(1) A petitioner who is eligible for relief under subdivision (a) is entitled to have his or her arrest sealed as a matter of right unless he or she is subject to paragraph (2).

(2) (A) (i) A petitioner may have his or her arrest sealed only upon a showing that the sealing would serve the interests of justice if any of the offenses upon which the arrest was based, as specified by the law enforcement agency that made the arrest, or, if an accusatory pleading was filed, any of the charges in the accusatory pleading, was one of the following:

(I) Domestic violence, if the petitioner’s record demonstrates a pattern of domestic violence arrests, convictions, or both.

(II) Child abuse, if the petitioner’s record demonstrates a pattern of child abuse arrests, convictions, or both.

(III) Elder abuse, if the petitioner’s record demonstrates a pattern of elder abuse arrests, convictions, or both.

(ii) For purposes of this subparagraph, “pattern” means two or more convictions, or five or more arrests, for separate offenses occurring on separate occasions within three years from at least one of the other convictions or arrests.

(B) In determining whether the interests of justice would be served by sealing an arrest record pursuant to this section, the court may consider any relevant factors, including, but not limited to, any of the following:

(i) Hardship to the petitioner caused by the arrest that is the subject of the petition.

(ii) Declarations or evidence regarding the petitioner’s good character.

(iii) Declarations or evidence regarding the arrest.

(iv) The petitioner’s record of convictions.

(d) (1) At a hearing on a petition under this section, the petitioner, the prosecuting attorney, and, through the prosecuting attorney, the arresting agency may present evidence to the court. Notwithstanding Section 1538.5 or 1539, the hearing may be heard and determined upon declarations, affidavits, police investigative reports, copies of state summary criminal history information and local summary criminal history information, or any other evidence submitted by the parties that is material, relevant, and reliable.

(2) The petitioner has the initial burden of proof to show that he or she is entitled to have his or her arrest sealed as a matter of right or that sealing would serve the interests of justice. If the court finds that petitioner has satisfied his or her burden of proof, then the burden of proof shall shift to the respondent prosecuting attorney.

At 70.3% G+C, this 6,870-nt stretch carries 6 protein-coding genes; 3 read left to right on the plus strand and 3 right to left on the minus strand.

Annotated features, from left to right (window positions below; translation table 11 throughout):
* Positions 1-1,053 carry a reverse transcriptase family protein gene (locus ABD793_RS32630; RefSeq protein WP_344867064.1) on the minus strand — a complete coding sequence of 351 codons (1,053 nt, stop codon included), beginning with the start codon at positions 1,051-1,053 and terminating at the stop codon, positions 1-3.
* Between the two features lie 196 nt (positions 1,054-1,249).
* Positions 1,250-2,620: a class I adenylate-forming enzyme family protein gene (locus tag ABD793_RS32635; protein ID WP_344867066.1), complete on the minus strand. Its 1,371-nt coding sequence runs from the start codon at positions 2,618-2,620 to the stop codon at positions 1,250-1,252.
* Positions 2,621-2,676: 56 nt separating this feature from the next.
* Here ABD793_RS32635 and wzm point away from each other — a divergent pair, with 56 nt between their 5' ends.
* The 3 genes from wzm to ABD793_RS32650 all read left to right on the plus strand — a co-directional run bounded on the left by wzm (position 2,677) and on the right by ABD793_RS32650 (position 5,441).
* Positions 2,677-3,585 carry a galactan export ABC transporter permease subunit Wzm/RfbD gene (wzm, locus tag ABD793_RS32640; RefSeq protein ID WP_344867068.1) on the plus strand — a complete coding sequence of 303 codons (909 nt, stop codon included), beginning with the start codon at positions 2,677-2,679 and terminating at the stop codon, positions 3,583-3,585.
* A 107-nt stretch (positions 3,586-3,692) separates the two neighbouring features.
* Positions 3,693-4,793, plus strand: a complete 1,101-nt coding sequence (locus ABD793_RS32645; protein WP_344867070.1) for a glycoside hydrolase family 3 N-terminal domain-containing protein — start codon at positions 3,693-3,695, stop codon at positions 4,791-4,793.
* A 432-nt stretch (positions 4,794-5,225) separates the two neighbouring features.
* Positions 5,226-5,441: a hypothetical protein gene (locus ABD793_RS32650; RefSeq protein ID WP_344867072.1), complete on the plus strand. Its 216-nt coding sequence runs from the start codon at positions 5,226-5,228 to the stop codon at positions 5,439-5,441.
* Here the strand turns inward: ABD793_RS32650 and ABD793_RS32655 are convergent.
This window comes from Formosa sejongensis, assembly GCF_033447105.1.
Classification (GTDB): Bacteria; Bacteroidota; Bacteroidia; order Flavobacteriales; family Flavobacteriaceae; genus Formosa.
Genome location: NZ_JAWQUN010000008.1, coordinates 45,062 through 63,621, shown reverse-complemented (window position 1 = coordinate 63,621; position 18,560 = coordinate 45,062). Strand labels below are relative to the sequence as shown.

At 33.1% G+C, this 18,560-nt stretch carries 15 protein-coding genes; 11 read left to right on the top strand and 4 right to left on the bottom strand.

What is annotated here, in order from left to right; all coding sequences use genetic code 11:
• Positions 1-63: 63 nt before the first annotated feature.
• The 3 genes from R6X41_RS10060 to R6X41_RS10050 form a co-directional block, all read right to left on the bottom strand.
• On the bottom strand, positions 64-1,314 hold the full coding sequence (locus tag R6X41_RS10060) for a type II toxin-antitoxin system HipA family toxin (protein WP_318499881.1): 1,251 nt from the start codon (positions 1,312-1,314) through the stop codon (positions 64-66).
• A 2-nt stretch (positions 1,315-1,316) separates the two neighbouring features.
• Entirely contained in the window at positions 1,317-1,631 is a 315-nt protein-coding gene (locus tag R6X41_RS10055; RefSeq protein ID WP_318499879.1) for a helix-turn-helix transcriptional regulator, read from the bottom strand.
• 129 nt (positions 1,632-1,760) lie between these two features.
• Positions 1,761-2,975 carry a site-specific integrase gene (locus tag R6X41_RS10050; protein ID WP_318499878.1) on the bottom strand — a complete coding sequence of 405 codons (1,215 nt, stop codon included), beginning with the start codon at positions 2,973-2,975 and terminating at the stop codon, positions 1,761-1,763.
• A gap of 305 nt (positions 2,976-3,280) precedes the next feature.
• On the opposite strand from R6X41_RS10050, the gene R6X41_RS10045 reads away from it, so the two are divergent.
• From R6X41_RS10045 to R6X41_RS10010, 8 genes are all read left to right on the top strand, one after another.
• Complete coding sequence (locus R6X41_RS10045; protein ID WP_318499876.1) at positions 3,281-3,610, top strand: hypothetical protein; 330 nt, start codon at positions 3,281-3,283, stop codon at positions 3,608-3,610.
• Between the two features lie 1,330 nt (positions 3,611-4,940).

(e) If the court grants a petition pursuant to this section, the court shall do all of the following:

(1) Furnish a disposition report to the Department of Justice, pursuant to Section 13151, stating that relief was granted under this section.

(2) (A) Issue a written ruling and order to the petitioner, the prosecuting attorney, and to the law enforcement agency that made the arrest that states all of the following:

(B) The record of arrest has been sealed as to petitioner, the arrest is deemed not to have occurred, the petitioner may answer any question relating to the sealed arrest accordingly, and the petitioner is released from all penalties and disabilities resulting from the arrest, except as provided in Section 851.92 and as follows:

(i) The sealed arrest may be pleaded and proved in any subsequent prosecution of the petitioner for any other offense, and shall have the same effect as if it had not been sealed.

(ii) The sealing of an arrest pursuant to this section does not relieve the petitioner of the obligation to disclose the arrest, if otherwise required by law, in response to any direct question contained in a questionnaire or application for public office, for employment as a peace officer, for licensure by any state or local agency, or for contracting with the California State Lottery Commission.

(iii) The sealing of an arrest pursuant to this section does not affect petitioner’s authorization to own, possess, or have in his or her custody or control any firearm, or his or her susceptibility to conviction under Chapter 2 (commencing with Section 29800) of Division 9 of Title 4 of Part 6, if the arrest would otherwise affect this authorization or susceptibility.

(iv) The sealing of an arrest pursuant to this section does not affect any prohibition from holding public office that would otherwise apply under law as a result of the arrest.